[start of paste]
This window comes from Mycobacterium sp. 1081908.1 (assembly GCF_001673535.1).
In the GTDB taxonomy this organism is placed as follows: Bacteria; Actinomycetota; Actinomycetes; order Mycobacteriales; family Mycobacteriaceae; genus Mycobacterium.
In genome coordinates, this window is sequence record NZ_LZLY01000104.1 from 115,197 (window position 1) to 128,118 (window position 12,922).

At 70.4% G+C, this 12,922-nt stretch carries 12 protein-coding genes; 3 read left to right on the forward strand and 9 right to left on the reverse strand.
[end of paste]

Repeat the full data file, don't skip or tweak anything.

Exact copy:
This window comes from Mycobacterium sp. 1081908.1 (assembly GCF_001673535.1).
In the GTDB taxonomy this organism is placed as follows: Bacteria; Actinomycetota; Actinomycetes; order Mycobacteriales; family Mycobacteriaceae; genus Mycobacterium.
In genome coordinates, this window is sequence record NZ_LZLY01000104.1 from 115,197 (window position 1) to 128,118 (window position 12,922).

At 70.4% G+C, this 12,922-nt stretch carries 12 protein-coding genes; 3 read left to right on the forward strand and 9 right to left on the reverse strand.